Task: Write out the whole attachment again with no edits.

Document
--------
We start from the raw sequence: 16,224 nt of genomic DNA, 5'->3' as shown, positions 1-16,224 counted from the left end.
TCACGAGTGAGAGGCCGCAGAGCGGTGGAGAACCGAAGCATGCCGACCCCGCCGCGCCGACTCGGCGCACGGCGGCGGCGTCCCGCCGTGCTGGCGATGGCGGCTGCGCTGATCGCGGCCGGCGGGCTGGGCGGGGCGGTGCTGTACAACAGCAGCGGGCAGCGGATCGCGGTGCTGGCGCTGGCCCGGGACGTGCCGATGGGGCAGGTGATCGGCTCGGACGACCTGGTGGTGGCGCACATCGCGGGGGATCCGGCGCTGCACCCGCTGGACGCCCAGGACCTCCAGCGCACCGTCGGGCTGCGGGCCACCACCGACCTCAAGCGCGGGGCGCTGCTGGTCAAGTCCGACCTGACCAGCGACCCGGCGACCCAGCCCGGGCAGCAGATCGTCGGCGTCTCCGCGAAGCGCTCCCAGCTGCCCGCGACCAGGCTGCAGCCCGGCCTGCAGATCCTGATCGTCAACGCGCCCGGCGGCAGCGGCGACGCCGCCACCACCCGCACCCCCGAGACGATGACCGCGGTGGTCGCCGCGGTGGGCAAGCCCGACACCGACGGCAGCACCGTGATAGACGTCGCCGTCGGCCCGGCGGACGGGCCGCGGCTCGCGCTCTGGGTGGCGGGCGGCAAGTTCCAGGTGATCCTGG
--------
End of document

We start from the raw sequence: 16,224 nt of genomic DNA, 5'->3' as shown, positions 1-16,224 counted from the left end.
TCACGAGTGAGAGGCCGCAGAGCGGTGGAGAACCGAAGCATGCCGACCCCGCCGCGCCGACTCGGCGCACGGCGGCGGCGTCCCGCCGTGCTGGCGATGGCGGCTGCGCTGATCGCGGCCGGCGGGCTGGGCGGGGCGGTGCTGTACAACAGCAGCGGGCAGCGGATCGCGGTGCTGGCGCTGGCCCGGGACGTGCCGATGGGGCAGGTGATCGGCTCGGACGACCTGGTGGTGGCGCACATCGCGGGGGATCCGGCGCTGCACCCGCTGGACGCCCAGGACCTCCAGCGCACCGTCGGGCTGCGGGCCACCACCGACCTCAAGCGCGGGGCGCTGCTGGTCAAGTCCGACCTGACCAGCGACCCGGCGACCCAGCCCGGGCAGCAGATCGTCGGCGTCTCCGCGAAGCGCTCCCAGCTGCCCGCGACCAGGCTGCAGCCCGGCCTGCAGATCCTGATCGTCAACGCGCCCGGCGGCAGCGGCGACGCCGCCACCACCCGCACCCCCGAGACGATGACCGCGGTGGTCGCCGCGGTGGGCAAGCCCGACACCGACGGCAGCACCGTGATAGACGTCGCCGTCGGCCCGGCGGACGGGCCGCGGCTCGCGCTCTGGGTGGCGGGCGGCAAGTTCCAGGTGATCCTGG